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Among India's Rural Poor Farming Community, Technology Is the Great Equalizer
Huffington Post - 21 Oct 2013

S.  Sivakumar, Vice Chairman, ITC Infotech

While India remains one of the fastest growing major  economies in the world, the sharp slowdown in economic growth in the last two  years has been cause for major concern. The current growth rate of 5 percent --  a 10-year low -- is far below the desired levels and the country's potential.  India's economy was growing at twice that rate just three years ago.

A country that has made significant investments in  high-tech and education, is grappling with a complex set of circumstances that  will require multiple measures to bounce back. Meanwhile, the Indian economy  has been confronted with high inflation levels, and the country's currency, the  Rupee, has plummeted against the US Dollar.

It is not only desirable that the Indian economy reverts  to its 8 percent to 9 percent growth trajectory sooner than later, the growth  should also be inclusive, given the fact that a significant proportion of  India's population lives in poverty. India's poor make up one-third of the one  billion people living in poverty around the world.

And most of the country's poor reside in rural areas  where agriculture is a way of life. The vast expanses of fertile land, a large  pool of agricultural scientists, and hard-working farmers make India the second  largest agricultural producer in the world. Yet, India's farm productivity  remains low, and the farmers remain poor. Most farmers have small holdings;  they lack information on the global supply-and-demand conditions that affect  local prices; have limited access to crop management know-how, and weather  forecasts that impact agricultural operations. Access to such information could  help transform their low-yielding plots to highly productive farms. Making  matters worse, Indian farmers are at the receiving end of an expensive, highly  fragmented supply chain with underdeveloped infrastructure. Largely controlled  by unscrupulous middlemen, these value chains plough back only a small share of  the consumer price to the farmer. Together, these problems keep the farm  incomes low, and lock the farmers into a vicious cycle of low income, low  investments, low productivity and low income.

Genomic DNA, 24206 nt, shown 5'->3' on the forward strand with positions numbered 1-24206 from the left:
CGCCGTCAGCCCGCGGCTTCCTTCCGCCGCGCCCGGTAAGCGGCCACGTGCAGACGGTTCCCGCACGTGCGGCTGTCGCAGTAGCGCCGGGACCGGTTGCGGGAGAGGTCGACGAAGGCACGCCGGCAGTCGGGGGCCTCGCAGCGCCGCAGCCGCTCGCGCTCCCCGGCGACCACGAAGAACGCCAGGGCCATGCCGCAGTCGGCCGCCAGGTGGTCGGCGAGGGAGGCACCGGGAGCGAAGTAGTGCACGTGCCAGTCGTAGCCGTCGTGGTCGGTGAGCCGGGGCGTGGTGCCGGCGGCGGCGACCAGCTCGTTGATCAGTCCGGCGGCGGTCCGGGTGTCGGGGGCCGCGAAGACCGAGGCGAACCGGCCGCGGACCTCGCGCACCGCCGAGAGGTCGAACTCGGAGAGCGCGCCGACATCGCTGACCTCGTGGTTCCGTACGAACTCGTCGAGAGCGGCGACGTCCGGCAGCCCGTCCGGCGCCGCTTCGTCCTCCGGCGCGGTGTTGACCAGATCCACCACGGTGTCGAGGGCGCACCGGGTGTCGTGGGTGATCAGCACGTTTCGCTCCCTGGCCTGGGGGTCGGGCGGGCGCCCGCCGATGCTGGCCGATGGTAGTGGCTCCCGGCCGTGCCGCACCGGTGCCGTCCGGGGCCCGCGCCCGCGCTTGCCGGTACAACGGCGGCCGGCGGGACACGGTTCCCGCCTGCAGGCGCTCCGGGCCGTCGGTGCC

However, some Information Technology-enabled  interventions, such as the ITC e-Choupal initiative have led to large scale  farmer empowerment and have shown a roadmap to accelerate the growth of Indian  agriculture.

Here's how the ITC e-Choupal works: Lead farmers who  receive extensive training on the e-Choupal system are provided  Internet-connected Computers at their homes by ITC, one of India's largest  multi-business corporations. These lead farmers, in turn, help the neighboring  farmers access information through the specially designed web portals in their  local languages. Such information includes local & global market prices,  crop management know-how customized to the local agro-climatic conditions,  timely and relevant weather forecasts, transparent discovery of prices for  their produce, and much more.